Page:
It is said history repeats itself, we had better hope not!
360 million years ago it was the Devonian Age, aka ‘the greenhouse age’ and the ‘age of fish’ suffered a great dying
It was the time that plants evolved and grew to cover the land in the first global greening that caused the oceans to suffer a terrible drought of dust – as a result almost all large ocean life became extinct.
During the 60 million years of the Devonian Age this planet was covered with even more ocean than it is today. Sea level was 600 feet higher than today. Perhaps as little as half as much land existed (14%) here of Earth compared to todays 28%.
During the Devonian that the land was mostly a single super-continent, Gondwana, that had not yet begun to drift apart to make the familiar continents we see today. The Devonian was also the time when plant life on land began to rapidly diversify from its primitive rootless early lichens and moss into vast forests of the latter Devonian ages, the beginning of trees. The end of the Devonian age is marked by one of the greatest mass extinction in our planet’s history — 87+% of all animal life was lost.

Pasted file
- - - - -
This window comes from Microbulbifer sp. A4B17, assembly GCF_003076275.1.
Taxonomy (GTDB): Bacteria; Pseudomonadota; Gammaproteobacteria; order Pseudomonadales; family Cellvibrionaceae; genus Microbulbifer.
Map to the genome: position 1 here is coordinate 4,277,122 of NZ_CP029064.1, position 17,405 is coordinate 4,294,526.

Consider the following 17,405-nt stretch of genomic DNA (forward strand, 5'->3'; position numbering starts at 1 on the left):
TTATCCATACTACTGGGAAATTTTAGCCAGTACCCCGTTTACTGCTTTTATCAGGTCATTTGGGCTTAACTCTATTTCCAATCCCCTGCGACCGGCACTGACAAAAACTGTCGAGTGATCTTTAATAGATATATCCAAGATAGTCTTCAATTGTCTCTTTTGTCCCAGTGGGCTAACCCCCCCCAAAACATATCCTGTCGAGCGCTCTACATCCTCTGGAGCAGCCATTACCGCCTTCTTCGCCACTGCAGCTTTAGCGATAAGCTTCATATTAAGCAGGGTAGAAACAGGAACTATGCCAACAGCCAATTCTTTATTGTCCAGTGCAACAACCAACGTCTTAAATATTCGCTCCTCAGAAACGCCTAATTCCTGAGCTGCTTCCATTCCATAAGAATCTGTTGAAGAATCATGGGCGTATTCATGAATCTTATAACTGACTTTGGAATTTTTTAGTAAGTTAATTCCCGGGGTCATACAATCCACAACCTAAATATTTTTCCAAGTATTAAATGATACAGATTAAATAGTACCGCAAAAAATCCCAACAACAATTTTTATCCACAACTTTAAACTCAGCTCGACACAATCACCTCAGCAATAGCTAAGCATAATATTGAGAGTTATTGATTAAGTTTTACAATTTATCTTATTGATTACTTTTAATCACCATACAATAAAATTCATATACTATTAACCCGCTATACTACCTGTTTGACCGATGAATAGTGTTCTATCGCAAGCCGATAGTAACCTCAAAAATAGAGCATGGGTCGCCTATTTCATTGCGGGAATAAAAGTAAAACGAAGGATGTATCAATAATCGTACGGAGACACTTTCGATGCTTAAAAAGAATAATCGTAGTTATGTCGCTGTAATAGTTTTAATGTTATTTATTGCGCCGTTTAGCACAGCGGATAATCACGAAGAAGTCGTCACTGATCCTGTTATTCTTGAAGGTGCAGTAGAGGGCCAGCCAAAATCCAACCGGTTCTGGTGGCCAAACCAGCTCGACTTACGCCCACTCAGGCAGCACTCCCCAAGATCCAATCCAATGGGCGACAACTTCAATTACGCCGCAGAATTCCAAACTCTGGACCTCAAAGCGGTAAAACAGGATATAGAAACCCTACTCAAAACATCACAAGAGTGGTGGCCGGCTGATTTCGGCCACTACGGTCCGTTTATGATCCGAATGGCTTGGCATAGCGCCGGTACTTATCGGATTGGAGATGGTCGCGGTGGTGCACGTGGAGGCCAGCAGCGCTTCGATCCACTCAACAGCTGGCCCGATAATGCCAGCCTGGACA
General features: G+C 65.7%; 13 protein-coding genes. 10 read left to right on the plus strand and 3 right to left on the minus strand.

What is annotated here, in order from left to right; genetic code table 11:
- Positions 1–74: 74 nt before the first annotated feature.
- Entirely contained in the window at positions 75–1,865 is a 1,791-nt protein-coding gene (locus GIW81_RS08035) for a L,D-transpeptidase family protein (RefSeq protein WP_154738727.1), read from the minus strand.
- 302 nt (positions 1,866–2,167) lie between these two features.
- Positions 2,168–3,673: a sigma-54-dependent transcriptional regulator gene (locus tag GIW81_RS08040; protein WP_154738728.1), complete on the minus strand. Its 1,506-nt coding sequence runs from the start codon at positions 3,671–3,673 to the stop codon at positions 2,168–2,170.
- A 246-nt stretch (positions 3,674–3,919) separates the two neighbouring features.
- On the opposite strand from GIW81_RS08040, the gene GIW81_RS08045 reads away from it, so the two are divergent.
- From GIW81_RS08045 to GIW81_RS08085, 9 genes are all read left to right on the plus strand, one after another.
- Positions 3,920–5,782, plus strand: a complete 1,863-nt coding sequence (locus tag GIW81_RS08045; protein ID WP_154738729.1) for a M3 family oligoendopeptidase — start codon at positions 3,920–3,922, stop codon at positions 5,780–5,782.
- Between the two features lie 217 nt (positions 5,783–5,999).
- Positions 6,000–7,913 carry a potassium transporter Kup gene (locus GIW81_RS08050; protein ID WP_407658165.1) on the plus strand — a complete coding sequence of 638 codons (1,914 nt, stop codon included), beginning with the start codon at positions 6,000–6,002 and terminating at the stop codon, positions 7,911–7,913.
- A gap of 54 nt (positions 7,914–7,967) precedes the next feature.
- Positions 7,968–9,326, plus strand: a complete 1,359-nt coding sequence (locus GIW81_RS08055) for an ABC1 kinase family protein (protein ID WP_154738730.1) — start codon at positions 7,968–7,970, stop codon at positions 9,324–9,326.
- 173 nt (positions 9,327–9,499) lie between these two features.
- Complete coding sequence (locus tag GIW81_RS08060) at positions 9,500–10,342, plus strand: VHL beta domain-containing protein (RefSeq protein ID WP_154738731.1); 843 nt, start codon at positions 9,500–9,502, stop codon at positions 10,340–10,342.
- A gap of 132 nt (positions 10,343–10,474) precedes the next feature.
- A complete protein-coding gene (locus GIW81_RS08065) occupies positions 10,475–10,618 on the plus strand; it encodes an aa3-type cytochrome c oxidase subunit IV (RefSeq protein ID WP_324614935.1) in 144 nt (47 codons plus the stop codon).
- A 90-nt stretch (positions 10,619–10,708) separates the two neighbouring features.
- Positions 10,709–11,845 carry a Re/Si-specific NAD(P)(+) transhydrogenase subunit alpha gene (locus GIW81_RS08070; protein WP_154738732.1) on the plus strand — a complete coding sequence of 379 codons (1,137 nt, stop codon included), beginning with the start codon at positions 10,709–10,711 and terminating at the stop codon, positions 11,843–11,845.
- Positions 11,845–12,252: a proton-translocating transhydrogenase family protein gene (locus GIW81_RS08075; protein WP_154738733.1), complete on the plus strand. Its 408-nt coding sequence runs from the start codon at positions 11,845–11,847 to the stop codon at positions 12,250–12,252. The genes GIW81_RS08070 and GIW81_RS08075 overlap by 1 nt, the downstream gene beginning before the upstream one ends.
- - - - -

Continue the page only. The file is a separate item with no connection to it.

That Devonian extinction event was one of the worst mass extinctions in Earth’s history. Clearly, something dreadful must have happened, but what? There is no perfect smoking gun preserved, no sign of anything dramatic like giant craters or evidence of vast lave flows. Experts agree something small happened which changed the ocean ecology from an oasis of life to a sea of death.
This was a time long before even the dinosaurs walked the Earth, they would not evolve for another 150 million years, we ape-men would not come along for another 150 million years after the dinos.
For this blue planet it was the reign of the oceans and they were overwhelmingly filled with life, it was the reign of fish. It should not be surprising to know that as the oxygen of the oceans slowly declined that stimulus led to air gulping fish who evolved the ability to take to the land. The words ‘all we are is dust in the wind’ seems especially prophetic.